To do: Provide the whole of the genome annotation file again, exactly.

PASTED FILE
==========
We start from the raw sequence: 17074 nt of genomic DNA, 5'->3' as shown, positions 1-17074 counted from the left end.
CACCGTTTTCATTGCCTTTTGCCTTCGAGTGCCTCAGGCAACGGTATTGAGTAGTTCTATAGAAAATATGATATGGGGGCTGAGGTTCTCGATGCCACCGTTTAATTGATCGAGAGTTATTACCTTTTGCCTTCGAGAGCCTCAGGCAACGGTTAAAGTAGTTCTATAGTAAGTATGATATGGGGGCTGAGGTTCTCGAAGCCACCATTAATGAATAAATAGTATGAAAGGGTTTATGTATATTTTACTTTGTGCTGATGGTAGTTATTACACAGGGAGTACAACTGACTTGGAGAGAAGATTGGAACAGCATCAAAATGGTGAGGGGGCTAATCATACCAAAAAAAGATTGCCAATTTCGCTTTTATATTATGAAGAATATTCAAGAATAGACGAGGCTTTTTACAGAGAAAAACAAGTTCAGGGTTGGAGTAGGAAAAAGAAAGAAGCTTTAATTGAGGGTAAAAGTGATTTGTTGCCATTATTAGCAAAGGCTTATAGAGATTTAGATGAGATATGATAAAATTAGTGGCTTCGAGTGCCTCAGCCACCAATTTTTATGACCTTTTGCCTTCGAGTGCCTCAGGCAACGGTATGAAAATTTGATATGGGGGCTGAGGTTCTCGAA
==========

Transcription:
We start from the raw sequence: 17074 nt of genomic DNA, 5'->3' as shown, positions 1-17074 counted from the left end.
CACCGTTTTCATTGCCTTTTGCCTTCGAGTGCCTCAGGCAACGGTATTGAGTAGTTCTATAGAAAATATGATATGGGGGCTGAGGTTCTCGATGCCACCGTTTAATTGATCGAGAGTTATTACCTTTTGCCTTCGAGAGCCTCAGGCAACGGTTAAAGTAGTTCTATAGTAAGTATGATATGGGGGCTGAGGTTCTCGAAGCCACCATTAATGAATAAATAGTATGAAAGGGTTTATGTATATTTTACTTTGTGCTGATGGTAGTTATTACACAGGGAGTACAACTGACTTGGAGAGAAGATTGGAACAGCATCAAAATGGTGAGGGGGCTAATCATACCAAAAAAAGATTGCCAATTTCGCTTTTATATTATGAAGAATATTCAAGAATAGACGAGGCTTTTTACAGAGAAAAACAAGTTCAGGGTTGGAGTAGGAAAAAGAAAGAAGCTTTAATTGAGGGTAAAAGTGATTTGTTGCCATTATTAGCAAAGGCTTATAGAGATTTAGATGAGATATGATAAAATTAGTGGCTTCGAGTGCCTCAGCCACCAATTTTTATGACCTTTTGCCTTCGAGTGCCTCAGGCAACGGTATGAAAATTTGATATGGGGGCTGAGGTTCTCGAA